High Court orders federal and state government to compensate orang asli villagers

Source: The Star

JOHOR BARU: The High Court here has ruled that the Federal and Johor governments have failed to protect the land ownership rights of the orang asli in two villages.

High Court judge Justice Teo Say Eng ordered both governments to compensate villagers of Kampung Orang Asli Sungai Temon and Kampung Orang Asli Bakar Batu Perling for releasing portions of the 137.5ha-orang asli land to developers and individual buyers.

Under the order, both governments have to pay the villagers according to the market value of the land. Read more

Adam Adli appeal postponed after judge withdraws self

Source: The Malay Mail Online

Adam Adli Abdul Halim is appealing his 2014 conviction in the Sessions Court, which found him guilty under the Sedition Act for a speech he made during a rally at the Kuala Lumpur and Selangor Chinese Assembly Hall on May 13, 2013 and sentenced him to a year in prison. — Picture by Choo Choy May.

Adam Adli Abdul Halim is appealing his 2014 conviction in the Sessions Court, which found him guilty under the Sedition Act for a speech he made during a rally at the Kuala Lumpur and Selangor Chinese Assembly Hall on May 13, 2013 and sentenced him to a year in prison. — Picture by Choo Choy May.

PUTRAJAYA, Feb 28 — The Court of Appeal hearing of student activist Adam Adli Abdul Halim’s appeal against his sedition conviction was postponed after a presiding judge recused himself from the case today.

At the start of today’s proceedings, deputy public prosecutor Faiza Mohd Salleh pointed out that Datuk Wira Mohtarudin Baki was on the panel that acquitted another student activist, Muhammad Safwan Anang, of a similar sedition charge last year.

“You’re putting me in awkward position. If you think (there is a) likelihood of bias… I withdraw myself,”  Mohtarudin said in court.

The other two judges on the panel, Datuk Harminder Singh and Datuk Abdul Karim Abdul Jalil, then set for the hearing to resume tomorrow. Read more

Suhakam praises cops for rescuing 18 from forced labour

Source: FMT News

It hopes more will be done to dismantle human trafficking syndicates operating in the country. Pic taken from FMT News.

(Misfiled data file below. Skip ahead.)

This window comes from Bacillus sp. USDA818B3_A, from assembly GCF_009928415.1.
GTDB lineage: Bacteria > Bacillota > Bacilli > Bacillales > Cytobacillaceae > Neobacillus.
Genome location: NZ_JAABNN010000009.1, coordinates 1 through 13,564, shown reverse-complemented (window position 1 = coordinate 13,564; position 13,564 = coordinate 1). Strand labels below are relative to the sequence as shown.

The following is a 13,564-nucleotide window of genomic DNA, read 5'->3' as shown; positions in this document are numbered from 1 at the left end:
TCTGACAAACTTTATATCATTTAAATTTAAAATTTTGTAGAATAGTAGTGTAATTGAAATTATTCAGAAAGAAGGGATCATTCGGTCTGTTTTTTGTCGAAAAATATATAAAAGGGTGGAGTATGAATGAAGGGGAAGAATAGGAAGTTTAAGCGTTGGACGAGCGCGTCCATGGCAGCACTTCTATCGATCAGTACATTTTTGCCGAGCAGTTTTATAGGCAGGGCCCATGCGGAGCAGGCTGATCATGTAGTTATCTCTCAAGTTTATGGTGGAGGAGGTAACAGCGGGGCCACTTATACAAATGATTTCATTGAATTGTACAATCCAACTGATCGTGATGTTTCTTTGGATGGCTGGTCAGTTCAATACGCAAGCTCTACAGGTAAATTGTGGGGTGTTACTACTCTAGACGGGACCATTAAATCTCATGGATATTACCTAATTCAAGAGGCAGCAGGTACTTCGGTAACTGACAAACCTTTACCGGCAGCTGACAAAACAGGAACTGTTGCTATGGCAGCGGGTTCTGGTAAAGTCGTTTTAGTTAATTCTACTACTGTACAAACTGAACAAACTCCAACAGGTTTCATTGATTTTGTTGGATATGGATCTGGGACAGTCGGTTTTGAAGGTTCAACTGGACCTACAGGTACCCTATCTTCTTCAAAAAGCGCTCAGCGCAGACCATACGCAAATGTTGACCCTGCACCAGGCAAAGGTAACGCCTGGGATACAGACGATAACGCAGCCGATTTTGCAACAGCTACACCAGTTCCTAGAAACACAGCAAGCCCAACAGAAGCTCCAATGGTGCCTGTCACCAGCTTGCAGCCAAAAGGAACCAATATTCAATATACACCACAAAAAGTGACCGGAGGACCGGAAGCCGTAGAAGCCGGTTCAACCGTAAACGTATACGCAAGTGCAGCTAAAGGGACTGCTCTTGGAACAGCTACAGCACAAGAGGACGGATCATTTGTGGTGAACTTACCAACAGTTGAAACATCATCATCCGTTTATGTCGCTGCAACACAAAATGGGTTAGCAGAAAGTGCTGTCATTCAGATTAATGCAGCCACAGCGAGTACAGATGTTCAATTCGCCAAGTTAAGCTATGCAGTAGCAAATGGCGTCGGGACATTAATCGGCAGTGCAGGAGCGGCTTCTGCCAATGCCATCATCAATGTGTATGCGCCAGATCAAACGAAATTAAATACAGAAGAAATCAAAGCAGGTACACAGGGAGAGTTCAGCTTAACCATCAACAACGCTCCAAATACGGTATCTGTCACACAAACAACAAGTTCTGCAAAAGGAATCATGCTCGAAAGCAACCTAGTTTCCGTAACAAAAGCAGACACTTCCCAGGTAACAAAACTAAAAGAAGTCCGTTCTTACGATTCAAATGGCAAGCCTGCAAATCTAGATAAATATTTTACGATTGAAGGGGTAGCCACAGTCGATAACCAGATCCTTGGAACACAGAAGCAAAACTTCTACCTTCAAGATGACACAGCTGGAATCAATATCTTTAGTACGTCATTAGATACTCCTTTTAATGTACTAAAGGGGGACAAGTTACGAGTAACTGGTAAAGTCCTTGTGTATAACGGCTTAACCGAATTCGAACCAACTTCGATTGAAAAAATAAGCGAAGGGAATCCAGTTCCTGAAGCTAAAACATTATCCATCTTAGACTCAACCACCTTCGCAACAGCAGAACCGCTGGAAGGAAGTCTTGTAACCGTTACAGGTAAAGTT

It hopes more will be done to dismantle human trafficking syndicates operating in the country. Pic taken from FMT News.

PETALING JAYA: Malaysia is obliged to eliminate the worst forms of child labour in the country under international law.

Human Rights Commission of Malaysia (Suhakam) said this was so as Malaysia was a signatory to the ILO Worst Forms of Child Labour Convention 1999 (No 182).

It said this in response to news reports of the rescue of 18 people, including seven children, forced to work at an oil palm plantation in Hulu Perak.

While commending the police for their efforts, Suhakam wanted more to be done to dismantle more such human trafficking syndicates operating in the country.

“The Malaysian government must monitor and better regulate businesses to prevent child labour. MPs should unite to fight human trafficking,” it said in a statement today.

It said child labour and human trafficking included all forms of slavery, such as the sale and trafficking of children, debt bondage and forced labour. Read more

Film censorship is being used to quell discourse in Malaysia — Zan Azlee

Source: Asian Correspondent

BY ZAN AZLEE

Activist Lena Hendry is seen outside the courtroom after the film censorship case decision in Kuala Lumpur February 21, 2017. ― Picture by Choo Choy May

Activist Lena Hendry is seen outside the courtroom after the film censorship case decision in Kuala Lumpur February 21, 2017. ― Picture by Choo Choy May

AS a documentary filmmaker, I regularly screen my films and also give talks and workshops, both locally and internationally. When I am out of the country, I always get asked the question of how local filmmakers deal with the strict censorship laws in Malaysia.

My first response is always to correct their question. The question shouldn’t be how we Malaysian filmmakers deal with strict censorship laws; it should be how we deal with vague, unclear and inconsistent censorship laws.

Take for example, Lena Hendry, who is a former employee of a Malaysian-based human rights non-governmental organisation called Pusat KOMAS. She was found guilty of screening the documentary ‘No Fire Zone: The killing fields of Sri Lanka’ without censorship approval in 2013.

Hendry was convicted under Section 6(1)(b) of the Film Censorship Act, 2002 on Feb 21, 2017 and could now face up to three years’ jail or a fine not exceeding RM30,000 (US$6,750). Sentencing has been set for 22nd March. Read more

Perak police have evidence children used as forced labour in Gerik

Source: The Malay Mail Online

Perak police said they have evidence of children being used as forced labour believed by a human trafficking syndicate in Pengkalan Hulu, Gerik. — Pic from AFP.

Perak police said they have evidence of children being used as forced labour believed by a human trafficking syndicate in Pengkalan Hulu, Gerik. — Pic from AFP.

SUNGAI SIPUT, Feb 28 — Perak police said they have evidence of children being used as forced labour believed by a human trafficking syndicate in Pengkalan Hulu, Gerik detected on Sunday.

Perak Police acting chief Datuk Hasnan Hassan said it was based on information received and thorough investigations carried out by the police on the case.